Two nonbank heavyweights have beaten banks to the punch in online bill presentment and payment.
In separate but concurrent moves, American Express Co. and GE Capital this month introduced services that let customers view and pay all their bills online. This makes them the first major financial institutions to offer these capabilities under their own brands.
Both have signed up with Princeton, N.J.-based Paytrust Inc., which will make digital scans of all customer bills that are not available online.
Two-year-old Paytrust is one of a few companies - known as scanners - that let people switch completely to paperless bill payment and presentment. When people sign up with Paytrust, they arrange with billers to have all invoices sent directly to the New Jersey company, either electronically or on paper. Paytrust notifies customers by e-mail when their bills arrive so that the person can log on to the service and view and pay bills.
GE Capital and American Express are both investors in Paytrust, and they have just begun offering its service to their customers under their mighty brand names.
"Scan-and-pay services, in combination with electronic billing methods, offer the most complete solution at this time," a GE spokeswoman said.
American Express, which already lets customers pay their card bills online, sees the new service as "a natural next step," a spokeswoman said. The company says 2.2 million of its customers either check their accounts or pay their card bills online and many have asked to pay all their bills online through the Amex Web site.
The service Amex has set up with Paytrust, called the Bill Center, is free for the first three months, then costs $7.95 a month for up to 30 transactions. After 30, transactions cost 50 cents each.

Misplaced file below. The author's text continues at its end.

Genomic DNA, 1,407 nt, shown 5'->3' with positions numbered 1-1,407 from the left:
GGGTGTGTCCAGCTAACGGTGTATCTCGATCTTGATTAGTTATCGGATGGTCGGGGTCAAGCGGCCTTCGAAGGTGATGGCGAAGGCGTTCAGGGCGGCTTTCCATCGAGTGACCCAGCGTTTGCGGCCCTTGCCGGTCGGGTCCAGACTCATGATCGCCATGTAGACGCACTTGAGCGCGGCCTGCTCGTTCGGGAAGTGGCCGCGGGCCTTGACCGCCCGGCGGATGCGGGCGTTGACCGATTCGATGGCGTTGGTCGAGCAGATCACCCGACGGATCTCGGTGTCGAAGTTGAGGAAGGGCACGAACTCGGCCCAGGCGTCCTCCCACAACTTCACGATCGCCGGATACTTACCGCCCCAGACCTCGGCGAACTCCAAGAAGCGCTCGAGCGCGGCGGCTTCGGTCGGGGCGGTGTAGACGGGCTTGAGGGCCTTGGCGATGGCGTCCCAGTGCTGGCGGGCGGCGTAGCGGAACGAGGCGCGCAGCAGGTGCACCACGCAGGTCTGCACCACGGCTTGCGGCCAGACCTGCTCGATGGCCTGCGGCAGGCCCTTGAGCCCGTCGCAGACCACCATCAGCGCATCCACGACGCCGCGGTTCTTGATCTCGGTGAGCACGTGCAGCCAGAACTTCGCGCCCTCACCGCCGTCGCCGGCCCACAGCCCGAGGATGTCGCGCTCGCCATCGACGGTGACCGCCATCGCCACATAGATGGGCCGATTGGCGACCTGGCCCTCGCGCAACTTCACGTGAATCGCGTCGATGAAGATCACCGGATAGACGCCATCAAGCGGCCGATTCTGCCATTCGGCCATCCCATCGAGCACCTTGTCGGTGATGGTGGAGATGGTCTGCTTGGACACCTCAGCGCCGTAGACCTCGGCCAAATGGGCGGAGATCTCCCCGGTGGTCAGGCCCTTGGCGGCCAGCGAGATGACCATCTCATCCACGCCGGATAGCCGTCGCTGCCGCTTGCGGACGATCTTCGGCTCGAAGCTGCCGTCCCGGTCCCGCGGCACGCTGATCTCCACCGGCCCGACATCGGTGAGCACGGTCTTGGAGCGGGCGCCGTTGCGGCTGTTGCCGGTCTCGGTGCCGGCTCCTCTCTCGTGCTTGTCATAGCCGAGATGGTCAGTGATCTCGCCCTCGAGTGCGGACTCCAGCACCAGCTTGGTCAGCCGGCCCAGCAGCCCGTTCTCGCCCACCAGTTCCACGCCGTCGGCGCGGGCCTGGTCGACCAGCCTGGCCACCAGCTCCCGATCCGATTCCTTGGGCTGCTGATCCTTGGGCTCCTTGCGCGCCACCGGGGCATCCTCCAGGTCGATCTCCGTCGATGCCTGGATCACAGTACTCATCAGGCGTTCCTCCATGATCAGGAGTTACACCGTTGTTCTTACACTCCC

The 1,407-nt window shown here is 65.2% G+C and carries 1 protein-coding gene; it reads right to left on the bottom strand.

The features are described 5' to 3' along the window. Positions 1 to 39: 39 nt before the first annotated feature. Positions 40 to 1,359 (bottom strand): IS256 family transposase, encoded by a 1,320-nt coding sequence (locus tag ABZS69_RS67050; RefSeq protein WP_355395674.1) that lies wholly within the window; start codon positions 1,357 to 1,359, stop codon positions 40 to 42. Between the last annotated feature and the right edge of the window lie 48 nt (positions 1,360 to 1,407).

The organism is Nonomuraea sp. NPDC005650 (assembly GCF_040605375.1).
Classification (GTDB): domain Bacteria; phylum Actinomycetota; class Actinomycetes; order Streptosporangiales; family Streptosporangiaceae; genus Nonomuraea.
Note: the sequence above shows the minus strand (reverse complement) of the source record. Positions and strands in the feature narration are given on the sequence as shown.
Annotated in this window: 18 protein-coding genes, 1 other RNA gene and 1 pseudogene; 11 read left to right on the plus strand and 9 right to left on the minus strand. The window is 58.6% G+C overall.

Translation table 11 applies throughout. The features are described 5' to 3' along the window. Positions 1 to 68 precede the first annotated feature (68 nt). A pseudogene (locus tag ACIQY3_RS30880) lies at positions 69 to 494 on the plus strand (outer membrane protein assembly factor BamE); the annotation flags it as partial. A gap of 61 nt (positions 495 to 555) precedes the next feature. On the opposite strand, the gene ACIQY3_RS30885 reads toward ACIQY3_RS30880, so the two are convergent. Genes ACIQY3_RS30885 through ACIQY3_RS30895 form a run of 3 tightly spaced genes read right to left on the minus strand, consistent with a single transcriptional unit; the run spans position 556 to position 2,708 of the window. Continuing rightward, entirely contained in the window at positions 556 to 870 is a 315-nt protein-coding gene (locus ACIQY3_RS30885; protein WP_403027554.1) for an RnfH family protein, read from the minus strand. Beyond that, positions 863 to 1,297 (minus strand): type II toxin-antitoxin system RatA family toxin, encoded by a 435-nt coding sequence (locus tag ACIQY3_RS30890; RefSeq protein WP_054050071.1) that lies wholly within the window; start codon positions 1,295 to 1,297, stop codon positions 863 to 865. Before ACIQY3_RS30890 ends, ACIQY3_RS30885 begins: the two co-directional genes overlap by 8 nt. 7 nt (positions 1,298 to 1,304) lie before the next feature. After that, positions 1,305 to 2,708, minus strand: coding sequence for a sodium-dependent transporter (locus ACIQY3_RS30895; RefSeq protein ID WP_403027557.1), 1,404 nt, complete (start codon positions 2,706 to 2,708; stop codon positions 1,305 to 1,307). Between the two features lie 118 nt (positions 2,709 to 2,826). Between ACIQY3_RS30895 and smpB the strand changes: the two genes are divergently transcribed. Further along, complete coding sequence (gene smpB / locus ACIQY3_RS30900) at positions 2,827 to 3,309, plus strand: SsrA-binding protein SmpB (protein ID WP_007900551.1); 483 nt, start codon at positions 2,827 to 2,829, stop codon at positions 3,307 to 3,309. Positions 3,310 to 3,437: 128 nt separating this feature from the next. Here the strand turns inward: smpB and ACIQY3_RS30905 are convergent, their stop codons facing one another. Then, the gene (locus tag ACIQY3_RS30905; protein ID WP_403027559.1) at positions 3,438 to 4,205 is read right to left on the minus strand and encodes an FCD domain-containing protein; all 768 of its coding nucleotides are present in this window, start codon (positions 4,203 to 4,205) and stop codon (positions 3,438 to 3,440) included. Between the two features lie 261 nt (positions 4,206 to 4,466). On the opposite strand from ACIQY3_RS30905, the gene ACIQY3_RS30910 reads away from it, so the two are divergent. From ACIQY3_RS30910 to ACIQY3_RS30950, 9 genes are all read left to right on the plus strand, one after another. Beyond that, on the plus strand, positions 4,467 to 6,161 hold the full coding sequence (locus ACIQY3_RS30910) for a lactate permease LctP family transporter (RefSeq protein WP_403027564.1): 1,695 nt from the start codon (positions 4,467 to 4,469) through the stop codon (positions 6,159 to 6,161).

GE Capital says its service is part of a campaign to make every part of the company Internet-enabled. "Based on market research that we have seen, consumers are asking for this service," a spokeswoman said.
In a separate deal, GE Capital in Stamford, Conn., has signed an agreement with Compubank, an Internet bank, to offer banking products through the GE Web site. The spokeswoman declined to say how many online banking customers GE has.
Its bill presentment and payment service, available through the GE Financial Network Web site, is free for the first three months, then costs $8.95 a month for up to 25 transactions. Additional transactions cost 50 cents each.
Many banks have been skeptical of companies like Paytrust, saying that the business model is good for the short term but too labor-intensive and expensive for the long term. Because of all the work involved in scanning in bills, Paytrust charges $8.95 a month for its own service, and industry experts are skeptical that people will be willing to pay that much.
Edward G. McLaughlin, chief executive officer of Paytrust, said the monthly fee is worth it because it is "based on taking something you hate to do in life and getting rid of it. The most reviled regularly recurring task is paying bills; it just edges out grocery shopping."
Mr. McLaughlin added: "What we have done is solved the fundamental consumer problem with getting all of your bills online. Consumers don't need to worry if their billers offer electronic bills or not."
Ameritrade Holdings Corp. also offers Paytrust's service through its online subsidiary, OnMoney.com.
Octavio Marenzi, managing director of Celent Communications, said the GE Capital and American Express contracts are impressive endorsements of Paytrust and its scanning strategy, as well as a possible threat to banks.
"The customers' primary banks get pushed into the background because it is the company that provides the bill payment and presentment services that will come to the consumer's mind first," he said.
Analysts say the entry of these two major financial companies into bill payment and presentment may spur dawdling banks into action. America Online Inc. has announced plans to offer online bill presentment and payment this year through Intuit Inc., and Yahoo Inc. began offering online bill payment in September through CheckFree Holdings Corp.; it later added a presentment service.
"Unfortunately it has been fear instead of greed that has been motivating the banks, and this might give them the kick they need to be more aggressive," said Gary R. Craft, an electronic commerce analyst at Deutsche Banc Alex. Brown. "Intelligent first-movers typically become dominant players, and this will incrementally be a threat to banks."